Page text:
After the foreclosure, the bank held the property until 1940 when it was sold to a Dennis Cormier. He in turn sold it to Glenn and Jeanne Rossman in 1943. Glenn died in 1945 leaving the house to Jeanne. She sold it to Edwin Rogers in the same year.
In 1965, John & Elizabeth Mullin took out a mortgage against 318 Brighton Ave. John had inherited the house from Edwin Rogers in 1952. They would default on the note in 1979 precipitating another foreclosure. The house would have 2 more owners before being purchased by the current owner in 1998.
318 Brighton Avenue is currently listed as a two-family. Condition is very good.
My step-father, James T. Mahoney bought this house on December 14th, 1984 and undertook major renovations, overseen by designer Peter Stewart. At that time there was a cosmetic overhaul of the entire house as well as complete renovations the first floor kitchen and all bathrooms.
As part of that renovation the 3rd floor servants quarters were turned into a separate apartment (thus becoming a two-family unit). One third floor bedroom was converted into an eat-in kitchen and another into a bathroom / laundry room. A back entrance was added toward Frances St. That left two large bedrooms and a central living room on the 3rd floor. Several years later another small bedroom was added in a back hallway alcove.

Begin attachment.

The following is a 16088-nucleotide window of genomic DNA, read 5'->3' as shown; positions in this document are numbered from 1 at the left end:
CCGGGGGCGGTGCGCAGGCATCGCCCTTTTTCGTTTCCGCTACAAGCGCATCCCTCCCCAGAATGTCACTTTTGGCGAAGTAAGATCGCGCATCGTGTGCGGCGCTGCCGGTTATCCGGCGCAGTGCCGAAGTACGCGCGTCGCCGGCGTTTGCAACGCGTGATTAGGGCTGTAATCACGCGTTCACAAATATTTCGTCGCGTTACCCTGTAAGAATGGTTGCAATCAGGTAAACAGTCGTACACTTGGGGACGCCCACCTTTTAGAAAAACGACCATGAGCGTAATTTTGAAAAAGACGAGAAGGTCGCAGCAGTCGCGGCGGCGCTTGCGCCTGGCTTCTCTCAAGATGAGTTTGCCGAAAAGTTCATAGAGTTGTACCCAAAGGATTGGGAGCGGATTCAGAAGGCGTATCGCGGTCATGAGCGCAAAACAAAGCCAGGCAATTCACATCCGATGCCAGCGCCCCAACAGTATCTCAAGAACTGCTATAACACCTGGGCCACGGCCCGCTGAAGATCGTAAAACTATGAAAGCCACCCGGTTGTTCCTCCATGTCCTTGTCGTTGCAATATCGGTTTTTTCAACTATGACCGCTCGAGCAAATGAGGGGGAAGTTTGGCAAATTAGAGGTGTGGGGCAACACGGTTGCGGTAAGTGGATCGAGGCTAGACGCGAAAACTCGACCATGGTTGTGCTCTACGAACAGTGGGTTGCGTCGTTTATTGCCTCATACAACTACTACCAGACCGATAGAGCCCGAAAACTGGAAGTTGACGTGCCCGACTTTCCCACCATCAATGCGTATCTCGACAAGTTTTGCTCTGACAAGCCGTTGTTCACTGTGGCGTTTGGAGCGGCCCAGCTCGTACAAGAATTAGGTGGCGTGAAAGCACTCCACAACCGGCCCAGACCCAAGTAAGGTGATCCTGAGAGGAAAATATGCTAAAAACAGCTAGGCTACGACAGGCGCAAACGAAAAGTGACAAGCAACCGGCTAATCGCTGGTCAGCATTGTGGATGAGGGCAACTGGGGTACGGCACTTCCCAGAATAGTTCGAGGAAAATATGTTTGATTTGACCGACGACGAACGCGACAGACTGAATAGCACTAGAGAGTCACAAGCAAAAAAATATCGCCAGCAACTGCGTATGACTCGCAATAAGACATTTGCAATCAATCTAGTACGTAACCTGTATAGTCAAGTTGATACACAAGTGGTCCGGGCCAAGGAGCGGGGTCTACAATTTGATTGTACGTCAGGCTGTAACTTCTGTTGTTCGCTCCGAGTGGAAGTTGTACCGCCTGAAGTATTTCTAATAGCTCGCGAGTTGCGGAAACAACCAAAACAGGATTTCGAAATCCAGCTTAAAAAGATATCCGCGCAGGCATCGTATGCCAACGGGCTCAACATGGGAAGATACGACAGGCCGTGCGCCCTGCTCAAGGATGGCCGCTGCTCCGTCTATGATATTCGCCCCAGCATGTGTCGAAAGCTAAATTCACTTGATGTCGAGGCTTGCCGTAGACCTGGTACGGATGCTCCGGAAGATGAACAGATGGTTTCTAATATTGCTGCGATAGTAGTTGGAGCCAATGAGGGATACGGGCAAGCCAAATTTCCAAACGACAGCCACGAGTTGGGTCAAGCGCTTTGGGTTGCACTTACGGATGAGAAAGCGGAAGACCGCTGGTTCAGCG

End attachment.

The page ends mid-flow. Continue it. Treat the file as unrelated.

Jim Mahoney, a successful Portland area businessman, continue to own the house for 14 years until he sold it to the Dubois family in June 1998.
[re: 318 Brigjton Ave. Portland, Me]
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Regarding comments above, the cosmetic renovations done by the Mahoney family were done tastefully and historically as to not disturb the beautiful quarter sawn oak paneling, tiger maple and Birdseye maple paneling. The original parquet flooring is intact from 1902. The bathroom renovations were done to preserve the original glass wall tile with exception of the Master Bath which the Dubois family had to renovate due to deteriorating conditions of the walls but it was done in period fashion with original wood and fixtures preserved. The Dubois family has worked to add a custom Kennebec kitchen made to simulate originality with quarter sawn oak cabinets to match the interior as well as a red slate counter top, soapstone counter tops, tiger maple counter tops and leaded glass pantry doors to match the interior stained glass windows. The house adorns original leather wallpaper from 1902 and original brass light fixtures throughout. The Dubois family repaired the slate roof with 18 new copper valleys to keep the house dry from the elements after 100 years as well as chimney masonry work to preserve the 4 magnificent working fireplaces of oak and terracotta tile. JC Stevens designed his homes to take advantage of the sun and the moon. Every day in the spring the great room windows facing towards the East is bathed in light which starts the day with warm, sunny happiness shining through the amber stained glass. In the evenings towards the West, JC Stevens designed windows that have crushed glass between the panes of the 1902 windows and they sparkle as the sun is setting, just like diamonds! Living in this house is like living in Heaven on Earth!
I will add that living across the street is pretty wonderful too!